He says the example set by the AGSA in its capacitating of the public sector by training future CAs(SA) was one that he recommended be replicated at eThekwini Metro. ‘Within finance, there were a number of people who were about to retire so with the support of former City Manager Sbu Sithole and the former CFO, Krish Kumar, we introduced the SAICA training programme to ensure that we would have access to new skills. We also worked with National Treasury as they also had a similar programme. The programme has already produced five CAs(SA) and some of those are still at the Metro, playing their part in ensuring it is run transparently.’
When he joined Ithala, where he spent close to two-and-a-half years, there was a directive by the Accounting Standards Board (ASB) to migrate from Generally Accepted Accounting Practice (GAAP) to International Financial Reporting Standards (IFRS), which happened in 2018/2019.
‘I had to ensure the project was a success and that we would be able to submit IFRS-compliant financial statements. There was a finance team in place, but there were several challenges. The CFO position was vacant, and the finance general manager was also new to the organisation. I had to hit the ground running to ensure we would be able to deliver the migration project within the timeframe. I joined in March and the IFRS-compliant financial statements were expected by the end of May. There was not much time, but we did it and some of the subsidiaries were able to achieve clean audits despite first-time adoption of IFRS.’
He says the financial services sector was sorely affected by the pandemic and recovery will be a long-term process, with banks continuing to report financial losses. ‘We have been affected too. As soon as lockdown was announced, we took stock of our three business units – commercial properties, business loans for SMMEs, and banking services. Our customers were mostly unable to operate and could therefore not service their debt to the organisation which meant our revenue was severely affected. We re-looked at our budget, and re-prioritised certain expenditures taking into account projected revenue, given all the payment holidays that were being requested from as early as April 2020. We also prepared different scenarios and our projections have been very close to the reality of our situation as it stood at the end of March 2021. Importantly, we have continued to support the SMMEs through payment holidays as per our mandate.’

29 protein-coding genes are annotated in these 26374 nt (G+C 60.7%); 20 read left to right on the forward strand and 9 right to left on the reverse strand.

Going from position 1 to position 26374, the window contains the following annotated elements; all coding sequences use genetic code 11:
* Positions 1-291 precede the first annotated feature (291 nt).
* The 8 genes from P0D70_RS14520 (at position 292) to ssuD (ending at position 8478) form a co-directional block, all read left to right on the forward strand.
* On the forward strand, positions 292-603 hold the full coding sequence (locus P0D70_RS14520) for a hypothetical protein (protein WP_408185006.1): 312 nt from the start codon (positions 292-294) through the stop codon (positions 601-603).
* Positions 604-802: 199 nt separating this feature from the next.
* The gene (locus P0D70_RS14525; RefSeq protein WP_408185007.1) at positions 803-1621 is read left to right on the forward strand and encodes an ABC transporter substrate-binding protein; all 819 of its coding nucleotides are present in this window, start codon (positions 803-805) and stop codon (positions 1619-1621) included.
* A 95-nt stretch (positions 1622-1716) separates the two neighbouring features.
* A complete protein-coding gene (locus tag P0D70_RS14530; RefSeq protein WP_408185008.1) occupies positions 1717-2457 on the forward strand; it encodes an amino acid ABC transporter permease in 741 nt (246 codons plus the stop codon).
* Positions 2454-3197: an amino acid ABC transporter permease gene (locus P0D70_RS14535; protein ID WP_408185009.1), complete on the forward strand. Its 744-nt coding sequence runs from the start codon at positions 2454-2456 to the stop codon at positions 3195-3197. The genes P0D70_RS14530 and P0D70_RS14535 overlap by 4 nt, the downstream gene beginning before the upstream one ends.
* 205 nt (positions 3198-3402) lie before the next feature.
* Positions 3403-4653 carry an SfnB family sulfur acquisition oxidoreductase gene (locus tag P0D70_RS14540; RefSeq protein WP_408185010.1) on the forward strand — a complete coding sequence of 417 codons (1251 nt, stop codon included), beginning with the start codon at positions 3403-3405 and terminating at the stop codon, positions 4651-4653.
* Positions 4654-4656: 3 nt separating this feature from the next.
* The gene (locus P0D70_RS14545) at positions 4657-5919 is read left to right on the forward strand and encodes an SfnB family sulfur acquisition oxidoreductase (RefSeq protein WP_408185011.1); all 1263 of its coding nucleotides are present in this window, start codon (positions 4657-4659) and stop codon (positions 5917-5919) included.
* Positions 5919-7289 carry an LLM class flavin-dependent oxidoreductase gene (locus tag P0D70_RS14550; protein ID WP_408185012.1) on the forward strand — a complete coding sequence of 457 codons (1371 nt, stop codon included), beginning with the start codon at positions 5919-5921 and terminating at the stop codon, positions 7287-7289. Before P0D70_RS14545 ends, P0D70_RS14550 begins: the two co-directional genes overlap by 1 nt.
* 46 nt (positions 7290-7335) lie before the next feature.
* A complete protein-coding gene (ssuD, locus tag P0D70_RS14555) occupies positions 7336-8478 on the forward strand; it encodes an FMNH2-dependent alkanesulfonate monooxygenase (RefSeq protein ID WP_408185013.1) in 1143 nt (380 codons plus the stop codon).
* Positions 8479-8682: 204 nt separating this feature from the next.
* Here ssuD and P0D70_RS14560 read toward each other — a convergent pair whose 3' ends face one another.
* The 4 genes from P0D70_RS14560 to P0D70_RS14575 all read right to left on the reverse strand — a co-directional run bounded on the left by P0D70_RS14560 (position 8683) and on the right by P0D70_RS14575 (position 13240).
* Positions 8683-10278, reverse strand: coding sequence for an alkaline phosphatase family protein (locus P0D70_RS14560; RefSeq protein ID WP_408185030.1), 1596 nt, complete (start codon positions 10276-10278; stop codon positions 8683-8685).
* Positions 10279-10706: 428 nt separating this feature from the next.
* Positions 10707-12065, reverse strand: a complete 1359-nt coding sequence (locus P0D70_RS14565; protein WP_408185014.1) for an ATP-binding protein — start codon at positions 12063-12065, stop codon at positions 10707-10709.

Ithala obtained its accreditation by SAICA to train and develop CA(SA)s during Mnguni’s tenure. Mnguni played a critical role in the accreditation process as his aim is to create new public sector finance professionals which will aid in the professionalisation of the public sector and improve public finance management.
In July 2021 Mnguni was appointed as the CFO of the City of eThekwini. He took over from retiring Kumar, who has been in the role for 40 years. Before this appointment, Mnguni was the group chief financial officer (GCFO) of IDFC and is also a non-executive director of Ithala SOC Limited.
Mnguni sees himself in the public sector for at least the next five years and is not leaving anytime soon. ‘My objective is all about serving the people of South Africa to the best of my ability, backed by the ethics and values that our profession is committed to.’
He says strong management of public finances means more effective and equitable delivery of public services to all. ‘Maximising the effectiveness and efficiency of expenditure means securing the greatest value from these spending decisions and avoiding waste, errors, fraud and corruption.’